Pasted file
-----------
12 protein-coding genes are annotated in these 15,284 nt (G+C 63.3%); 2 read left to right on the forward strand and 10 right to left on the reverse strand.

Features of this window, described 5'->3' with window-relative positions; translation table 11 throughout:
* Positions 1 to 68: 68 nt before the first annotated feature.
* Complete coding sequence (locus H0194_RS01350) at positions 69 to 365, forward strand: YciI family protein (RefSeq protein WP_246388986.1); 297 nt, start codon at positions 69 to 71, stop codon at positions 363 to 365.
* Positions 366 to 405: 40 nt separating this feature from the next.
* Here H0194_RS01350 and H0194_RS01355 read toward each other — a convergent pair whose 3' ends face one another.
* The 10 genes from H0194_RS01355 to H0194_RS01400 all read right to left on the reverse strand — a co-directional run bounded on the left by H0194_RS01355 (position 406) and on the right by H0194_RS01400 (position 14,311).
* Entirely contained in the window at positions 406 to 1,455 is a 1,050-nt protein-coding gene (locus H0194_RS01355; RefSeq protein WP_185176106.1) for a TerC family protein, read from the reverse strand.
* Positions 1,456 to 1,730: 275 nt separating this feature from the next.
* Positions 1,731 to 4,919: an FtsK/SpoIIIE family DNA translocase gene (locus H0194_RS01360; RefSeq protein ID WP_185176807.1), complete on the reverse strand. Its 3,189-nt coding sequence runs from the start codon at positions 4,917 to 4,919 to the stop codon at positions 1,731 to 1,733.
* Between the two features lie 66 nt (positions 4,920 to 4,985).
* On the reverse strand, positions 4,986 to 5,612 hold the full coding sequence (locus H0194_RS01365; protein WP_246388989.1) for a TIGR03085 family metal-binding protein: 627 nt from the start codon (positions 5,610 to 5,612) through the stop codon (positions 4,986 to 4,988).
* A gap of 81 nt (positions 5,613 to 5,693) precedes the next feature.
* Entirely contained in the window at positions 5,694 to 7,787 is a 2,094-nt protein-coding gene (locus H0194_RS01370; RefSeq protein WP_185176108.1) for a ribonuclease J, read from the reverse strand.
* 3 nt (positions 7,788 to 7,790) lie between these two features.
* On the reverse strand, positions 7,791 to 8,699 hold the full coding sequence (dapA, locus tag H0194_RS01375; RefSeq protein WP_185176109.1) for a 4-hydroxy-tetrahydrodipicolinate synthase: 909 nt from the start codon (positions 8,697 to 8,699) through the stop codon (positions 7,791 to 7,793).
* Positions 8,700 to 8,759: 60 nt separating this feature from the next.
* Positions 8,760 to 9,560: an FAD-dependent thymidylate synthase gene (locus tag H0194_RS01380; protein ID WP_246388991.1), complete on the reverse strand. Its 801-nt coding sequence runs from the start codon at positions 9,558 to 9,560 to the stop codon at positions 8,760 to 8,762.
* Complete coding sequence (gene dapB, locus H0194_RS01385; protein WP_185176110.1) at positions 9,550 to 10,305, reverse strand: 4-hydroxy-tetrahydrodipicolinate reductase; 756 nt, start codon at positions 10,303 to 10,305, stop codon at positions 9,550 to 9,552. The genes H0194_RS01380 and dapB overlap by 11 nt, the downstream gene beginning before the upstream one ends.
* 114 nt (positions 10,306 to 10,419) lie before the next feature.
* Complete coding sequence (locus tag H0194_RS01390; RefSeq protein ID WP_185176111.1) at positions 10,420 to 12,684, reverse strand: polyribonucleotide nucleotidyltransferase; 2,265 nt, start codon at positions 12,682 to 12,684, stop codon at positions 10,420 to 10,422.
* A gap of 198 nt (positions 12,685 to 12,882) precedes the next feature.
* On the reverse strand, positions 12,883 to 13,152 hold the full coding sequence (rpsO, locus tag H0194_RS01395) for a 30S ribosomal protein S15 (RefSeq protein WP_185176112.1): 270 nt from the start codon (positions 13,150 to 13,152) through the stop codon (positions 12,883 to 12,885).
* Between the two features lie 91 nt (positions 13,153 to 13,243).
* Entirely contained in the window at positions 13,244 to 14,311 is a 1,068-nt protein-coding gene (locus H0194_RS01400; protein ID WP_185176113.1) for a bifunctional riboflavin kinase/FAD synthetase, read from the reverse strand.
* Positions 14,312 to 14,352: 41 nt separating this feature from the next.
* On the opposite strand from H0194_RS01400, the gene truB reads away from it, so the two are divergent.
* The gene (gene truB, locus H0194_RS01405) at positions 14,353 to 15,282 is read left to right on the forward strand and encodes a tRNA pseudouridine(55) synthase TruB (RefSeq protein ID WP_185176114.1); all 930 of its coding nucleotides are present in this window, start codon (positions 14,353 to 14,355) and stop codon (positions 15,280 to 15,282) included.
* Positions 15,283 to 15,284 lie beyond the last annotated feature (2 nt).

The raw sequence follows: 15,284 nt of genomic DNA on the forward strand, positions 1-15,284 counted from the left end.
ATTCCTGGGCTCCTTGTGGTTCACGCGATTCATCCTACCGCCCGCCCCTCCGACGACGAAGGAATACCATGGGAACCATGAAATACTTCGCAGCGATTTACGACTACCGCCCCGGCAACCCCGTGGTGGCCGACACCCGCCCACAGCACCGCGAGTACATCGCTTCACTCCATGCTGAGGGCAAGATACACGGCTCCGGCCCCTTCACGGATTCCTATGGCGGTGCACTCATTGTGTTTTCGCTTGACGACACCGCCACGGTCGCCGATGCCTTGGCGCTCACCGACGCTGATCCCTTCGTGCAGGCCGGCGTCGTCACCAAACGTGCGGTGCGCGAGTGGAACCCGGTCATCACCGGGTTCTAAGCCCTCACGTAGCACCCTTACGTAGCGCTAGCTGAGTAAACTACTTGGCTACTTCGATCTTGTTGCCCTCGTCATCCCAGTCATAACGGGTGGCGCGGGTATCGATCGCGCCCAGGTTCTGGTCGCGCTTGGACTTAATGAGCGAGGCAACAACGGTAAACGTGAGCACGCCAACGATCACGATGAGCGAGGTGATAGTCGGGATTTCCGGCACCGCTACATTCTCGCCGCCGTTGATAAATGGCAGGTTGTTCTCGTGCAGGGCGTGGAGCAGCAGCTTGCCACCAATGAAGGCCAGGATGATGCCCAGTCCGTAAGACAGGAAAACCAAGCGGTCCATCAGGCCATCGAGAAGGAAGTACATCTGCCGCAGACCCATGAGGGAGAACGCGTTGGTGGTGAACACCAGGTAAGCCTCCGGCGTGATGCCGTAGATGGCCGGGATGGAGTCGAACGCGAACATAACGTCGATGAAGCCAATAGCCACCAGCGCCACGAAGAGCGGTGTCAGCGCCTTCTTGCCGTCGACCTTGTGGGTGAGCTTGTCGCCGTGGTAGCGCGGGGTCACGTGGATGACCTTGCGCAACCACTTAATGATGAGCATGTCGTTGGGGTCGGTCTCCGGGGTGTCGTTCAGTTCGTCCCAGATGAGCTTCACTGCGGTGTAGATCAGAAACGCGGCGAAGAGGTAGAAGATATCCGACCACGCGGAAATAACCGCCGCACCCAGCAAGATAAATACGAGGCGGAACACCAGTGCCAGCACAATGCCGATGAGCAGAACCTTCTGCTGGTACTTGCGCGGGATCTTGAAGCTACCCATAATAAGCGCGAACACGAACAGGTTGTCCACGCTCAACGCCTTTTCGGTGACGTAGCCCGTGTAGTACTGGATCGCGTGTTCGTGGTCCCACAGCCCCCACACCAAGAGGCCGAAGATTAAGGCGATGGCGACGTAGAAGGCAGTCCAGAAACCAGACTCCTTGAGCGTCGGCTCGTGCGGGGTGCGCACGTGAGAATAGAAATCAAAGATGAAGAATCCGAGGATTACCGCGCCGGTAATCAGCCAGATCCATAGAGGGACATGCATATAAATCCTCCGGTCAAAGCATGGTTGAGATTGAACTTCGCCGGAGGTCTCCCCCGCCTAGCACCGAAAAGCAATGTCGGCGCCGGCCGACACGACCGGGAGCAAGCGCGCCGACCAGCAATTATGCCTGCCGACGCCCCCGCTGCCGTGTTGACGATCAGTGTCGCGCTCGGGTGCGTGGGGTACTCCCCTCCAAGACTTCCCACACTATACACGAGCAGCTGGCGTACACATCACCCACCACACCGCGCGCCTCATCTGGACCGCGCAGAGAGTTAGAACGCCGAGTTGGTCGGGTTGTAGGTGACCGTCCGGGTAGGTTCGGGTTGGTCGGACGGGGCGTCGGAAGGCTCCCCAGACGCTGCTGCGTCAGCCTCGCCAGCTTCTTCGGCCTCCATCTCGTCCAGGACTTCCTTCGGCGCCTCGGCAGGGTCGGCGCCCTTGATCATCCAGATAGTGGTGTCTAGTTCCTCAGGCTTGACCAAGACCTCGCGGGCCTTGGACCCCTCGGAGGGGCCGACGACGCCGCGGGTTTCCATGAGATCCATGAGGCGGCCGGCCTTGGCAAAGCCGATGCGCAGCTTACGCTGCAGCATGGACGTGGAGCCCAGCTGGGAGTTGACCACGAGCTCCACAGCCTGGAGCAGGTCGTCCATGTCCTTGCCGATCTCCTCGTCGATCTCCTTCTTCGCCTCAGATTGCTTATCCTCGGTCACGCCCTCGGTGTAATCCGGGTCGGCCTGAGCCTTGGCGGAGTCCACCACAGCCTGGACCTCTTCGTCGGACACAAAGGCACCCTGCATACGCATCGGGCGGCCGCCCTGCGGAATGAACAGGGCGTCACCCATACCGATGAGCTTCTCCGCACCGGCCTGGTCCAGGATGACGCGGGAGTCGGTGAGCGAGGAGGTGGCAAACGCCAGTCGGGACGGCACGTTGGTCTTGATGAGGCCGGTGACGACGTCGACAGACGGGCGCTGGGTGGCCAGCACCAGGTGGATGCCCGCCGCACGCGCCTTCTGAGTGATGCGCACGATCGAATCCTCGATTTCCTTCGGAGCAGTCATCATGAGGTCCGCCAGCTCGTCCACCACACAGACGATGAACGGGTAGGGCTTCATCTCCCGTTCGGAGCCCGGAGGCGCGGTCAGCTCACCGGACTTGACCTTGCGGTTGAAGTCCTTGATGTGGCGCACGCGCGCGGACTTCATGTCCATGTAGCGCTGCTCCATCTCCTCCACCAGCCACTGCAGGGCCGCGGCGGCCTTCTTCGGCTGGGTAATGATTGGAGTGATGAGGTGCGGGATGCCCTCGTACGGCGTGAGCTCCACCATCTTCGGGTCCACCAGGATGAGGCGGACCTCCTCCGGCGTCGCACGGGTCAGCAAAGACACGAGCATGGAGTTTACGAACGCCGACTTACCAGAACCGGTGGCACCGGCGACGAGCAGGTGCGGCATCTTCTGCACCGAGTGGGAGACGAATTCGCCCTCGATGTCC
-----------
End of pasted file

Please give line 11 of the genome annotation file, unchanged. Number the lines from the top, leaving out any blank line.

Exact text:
* Between the two features lie 66 nt (positions 4,920 to 4,985).